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Chapter 6 Parallel Circuits.

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Presentation on theme: "Chapter 6 Parallel Circuits."— Presentation transcript:

1 Chapter 6 Parallel Circuits

2 Parallel Circuits House circuits contain parallel circuits
The parallel circuit will continue to operate even though one component may be open Only the open or defective component will no longer continue to operate

3 Parallel Circuits

4 Parallel Circuits Elements in parallel Elements between nodes
When they have exactly two nodes in common Elements between nodes Any device like resistors, light bulbs, etc. Elements connected in parallel Same voltage across them

5 Parallel Circuits

6 Series - Parallel Circuits
Circuits may contain a combination of series and parallel components Being able to recognize the various connections in a network is an important step in analyzing these circuits

7 Series - Parallel Circuits

8 Parallel Circuits To analyze a particular circuit
First identify the node Next, label the nodes with a letter or number Then, identify types of connections

9 Parallel Circuits

10 Kirchhoff’s Current Law (KCL)
The algebraic sum of the currents entering and leaving a node is equal to zero

11 Kirchhoff’s Current Law (KCL)
Currents entering the node are taken to be positive, leaving are taken to be negative Sum of currents entering a node is equal to the sum of currents leaving the node

12 Kirchhoff’s Current Law (KCL)
An analogy: When water flows in a pipe, the amount of water entering a point is the amount leaving that point

13 Direction of Current If unsure of the direction of current through an element, assume a direction Base further calculations on this assumption

14 Direction of Current If this assumption is incorrect, calculations will show that the current has a negative sign Negative sign simply indicates that the current flows in the opposite direction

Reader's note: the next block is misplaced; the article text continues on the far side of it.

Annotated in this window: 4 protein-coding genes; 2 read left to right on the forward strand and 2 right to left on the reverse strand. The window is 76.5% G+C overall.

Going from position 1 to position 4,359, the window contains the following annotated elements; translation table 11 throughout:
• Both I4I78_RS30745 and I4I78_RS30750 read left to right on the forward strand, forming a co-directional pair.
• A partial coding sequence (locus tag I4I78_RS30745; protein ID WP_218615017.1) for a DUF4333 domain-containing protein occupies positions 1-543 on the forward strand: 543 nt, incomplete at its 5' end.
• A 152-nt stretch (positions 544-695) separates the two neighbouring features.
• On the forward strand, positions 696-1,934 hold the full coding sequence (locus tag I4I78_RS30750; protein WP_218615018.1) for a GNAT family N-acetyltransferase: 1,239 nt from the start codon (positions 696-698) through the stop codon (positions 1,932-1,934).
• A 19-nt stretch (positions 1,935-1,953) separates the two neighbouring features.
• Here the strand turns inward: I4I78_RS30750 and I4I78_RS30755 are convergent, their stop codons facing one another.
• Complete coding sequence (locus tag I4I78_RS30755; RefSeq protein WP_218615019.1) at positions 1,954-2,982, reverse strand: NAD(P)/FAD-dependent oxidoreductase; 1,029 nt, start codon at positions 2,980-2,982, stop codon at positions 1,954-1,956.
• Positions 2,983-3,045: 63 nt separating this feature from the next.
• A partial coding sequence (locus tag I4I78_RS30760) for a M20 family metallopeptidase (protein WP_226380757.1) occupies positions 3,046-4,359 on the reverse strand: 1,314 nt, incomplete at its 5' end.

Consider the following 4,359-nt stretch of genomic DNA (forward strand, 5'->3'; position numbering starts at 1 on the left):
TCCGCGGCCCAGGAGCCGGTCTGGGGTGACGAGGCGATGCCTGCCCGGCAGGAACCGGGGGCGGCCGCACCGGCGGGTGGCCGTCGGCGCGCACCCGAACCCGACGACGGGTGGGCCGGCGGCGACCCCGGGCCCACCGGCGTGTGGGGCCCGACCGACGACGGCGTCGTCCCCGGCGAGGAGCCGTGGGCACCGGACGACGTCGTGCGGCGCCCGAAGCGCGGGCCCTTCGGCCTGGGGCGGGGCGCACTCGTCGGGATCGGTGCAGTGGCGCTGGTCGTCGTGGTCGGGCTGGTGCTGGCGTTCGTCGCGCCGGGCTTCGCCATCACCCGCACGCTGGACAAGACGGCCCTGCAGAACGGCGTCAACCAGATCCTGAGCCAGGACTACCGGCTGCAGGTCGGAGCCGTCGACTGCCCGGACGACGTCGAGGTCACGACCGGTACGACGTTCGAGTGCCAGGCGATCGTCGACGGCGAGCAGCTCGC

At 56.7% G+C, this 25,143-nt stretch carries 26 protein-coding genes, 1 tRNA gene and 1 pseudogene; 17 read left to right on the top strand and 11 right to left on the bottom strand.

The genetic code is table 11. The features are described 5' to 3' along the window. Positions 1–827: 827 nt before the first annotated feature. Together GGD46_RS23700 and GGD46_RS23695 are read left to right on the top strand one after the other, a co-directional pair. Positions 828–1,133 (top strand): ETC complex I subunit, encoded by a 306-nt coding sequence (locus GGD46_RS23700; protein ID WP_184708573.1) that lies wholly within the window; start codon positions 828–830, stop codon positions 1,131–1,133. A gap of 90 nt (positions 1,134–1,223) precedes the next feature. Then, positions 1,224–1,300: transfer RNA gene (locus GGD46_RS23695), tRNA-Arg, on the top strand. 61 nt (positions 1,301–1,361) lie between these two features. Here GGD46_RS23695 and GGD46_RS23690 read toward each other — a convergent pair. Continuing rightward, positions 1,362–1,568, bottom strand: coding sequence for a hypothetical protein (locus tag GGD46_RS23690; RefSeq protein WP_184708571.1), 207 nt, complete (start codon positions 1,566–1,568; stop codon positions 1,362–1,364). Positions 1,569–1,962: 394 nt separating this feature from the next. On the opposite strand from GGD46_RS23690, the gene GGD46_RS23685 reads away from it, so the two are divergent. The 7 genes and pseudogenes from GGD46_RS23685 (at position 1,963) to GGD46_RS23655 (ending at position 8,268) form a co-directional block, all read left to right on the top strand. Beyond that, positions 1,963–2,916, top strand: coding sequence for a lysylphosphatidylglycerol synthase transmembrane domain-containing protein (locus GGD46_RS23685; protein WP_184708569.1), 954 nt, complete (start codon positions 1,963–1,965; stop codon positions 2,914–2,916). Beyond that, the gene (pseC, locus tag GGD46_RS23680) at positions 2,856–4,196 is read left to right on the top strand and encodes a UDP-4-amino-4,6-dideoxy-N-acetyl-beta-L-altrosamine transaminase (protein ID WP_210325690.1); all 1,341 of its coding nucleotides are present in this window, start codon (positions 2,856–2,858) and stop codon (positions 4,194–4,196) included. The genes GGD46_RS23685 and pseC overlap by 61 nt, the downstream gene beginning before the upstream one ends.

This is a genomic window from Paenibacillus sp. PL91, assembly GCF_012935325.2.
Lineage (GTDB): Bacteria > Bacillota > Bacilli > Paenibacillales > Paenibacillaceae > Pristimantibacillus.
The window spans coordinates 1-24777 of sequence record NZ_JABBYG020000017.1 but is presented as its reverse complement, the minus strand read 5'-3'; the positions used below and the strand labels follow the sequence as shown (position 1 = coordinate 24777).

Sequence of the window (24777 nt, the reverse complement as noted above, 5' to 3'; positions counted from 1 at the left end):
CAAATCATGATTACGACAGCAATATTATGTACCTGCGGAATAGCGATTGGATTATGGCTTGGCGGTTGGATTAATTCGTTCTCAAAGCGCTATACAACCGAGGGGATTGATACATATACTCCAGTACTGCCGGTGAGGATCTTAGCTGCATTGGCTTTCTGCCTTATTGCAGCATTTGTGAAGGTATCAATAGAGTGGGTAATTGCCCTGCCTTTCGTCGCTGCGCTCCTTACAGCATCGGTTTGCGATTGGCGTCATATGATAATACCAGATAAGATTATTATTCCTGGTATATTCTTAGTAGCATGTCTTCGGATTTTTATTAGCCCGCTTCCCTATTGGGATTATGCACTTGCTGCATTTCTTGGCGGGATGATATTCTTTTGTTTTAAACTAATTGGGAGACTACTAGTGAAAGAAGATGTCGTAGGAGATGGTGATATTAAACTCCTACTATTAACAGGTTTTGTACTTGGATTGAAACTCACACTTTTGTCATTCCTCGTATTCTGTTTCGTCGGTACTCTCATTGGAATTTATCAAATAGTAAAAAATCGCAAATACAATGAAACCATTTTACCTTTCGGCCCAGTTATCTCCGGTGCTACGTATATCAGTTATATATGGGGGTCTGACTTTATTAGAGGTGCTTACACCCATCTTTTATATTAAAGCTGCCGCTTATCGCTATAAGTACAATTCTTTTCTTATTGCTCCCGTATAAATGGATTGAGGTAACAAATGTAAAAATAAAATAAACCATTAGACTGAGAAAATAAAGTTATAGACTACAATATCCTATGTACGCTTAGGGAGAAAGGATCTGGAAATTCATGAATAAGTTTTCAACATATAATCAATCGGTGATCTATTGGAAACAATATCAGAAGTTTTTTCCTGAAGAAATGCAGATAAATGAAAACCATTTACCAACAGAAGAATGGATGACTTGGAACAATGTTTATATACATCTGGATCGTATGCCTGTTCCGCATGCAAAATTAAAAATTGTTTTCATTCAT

15 Resistors in Parallel Voltage across all parallel elements in a circuit will be the same

16 Resistors in Parallel For a circuit with 3 resistors: IT = I1 + I2 + I3

17 Resistors in Parallel Total resistance of resistors in parallel will always be less than resistance of smallest resistor

18 Equal Resistors in Parallel
For n equal resistors in parallel, each resistor has the same conductance G GT = nG RT = 1/GT = 1/nG = R/n

19 Equal Resistors in Parallel
Total resistance of equal resistors in parallel is equal to the resistor value divided by the number of resistors

20 Two Resistors in Parallel
For only two resistors connected in parallel, the equivalent resistance may be found by the product of the two values divided by the sum Often referred to as “product over the sum” formula

21 Three Resistors in Parallel
For three resistors in parallel: Rather than memorize this long expression Use basic equation for resistors in parallel

22 Voltage Sources in Parallel
Voltage sources with different potentials should never be connected in parallel When two equal sources are connected in parallel Each source supplies half the required current

23 Voltage Sources in Parallel
Jump starting automobiles If two unequal sources are connected Large currents can occur and cause damage

24 Current Divider Rule Allows us to determine how the current flowing into a node is split between the various parallel resistors

25 Current Divider Rule

26 Current Divider Rule For only two resistors in parallel:

27 Current Divider Rule If current enters a parallel network with a number of equal resistors, current will split equally between resistors In a parallel network, the smallest value resistor will have the largest current Largest resistor will have the least current

28 Current Divider Rule Most of the current will follow the path of least resistance

29 Analysis of Parallel Circuits
Voltage across all branches is the same as the source voltage Determine current through each branch using Ohm’s Law Find the total current using Kirchhoff’s Current Law

30 Analysis of Parallel Circuits
To calculate the power dissipated by each resistor, use either VI, I2R, or V2/R Total power consumed is the sum of the individual powers Compare with IT2RT

31 Ammeter Design Coil of the meter can only handle a small amount of current A shunt resistor in parallel allows most of current to bypass the coil

32 Ammeter Design

33 Voltmeter Loading Effects
A voltmeter Meter movement in series with a current-limiting resistance If resistance is large compared with the resistance across which the voltage is to be measured, the voltmeter will have a very small loading effect

34 Voltmeter Loading Effects
If this resistance is more than 10 times the resistance across which the voltage is being measured, the loading effect can generally be ignored. However, it is usually much higher.

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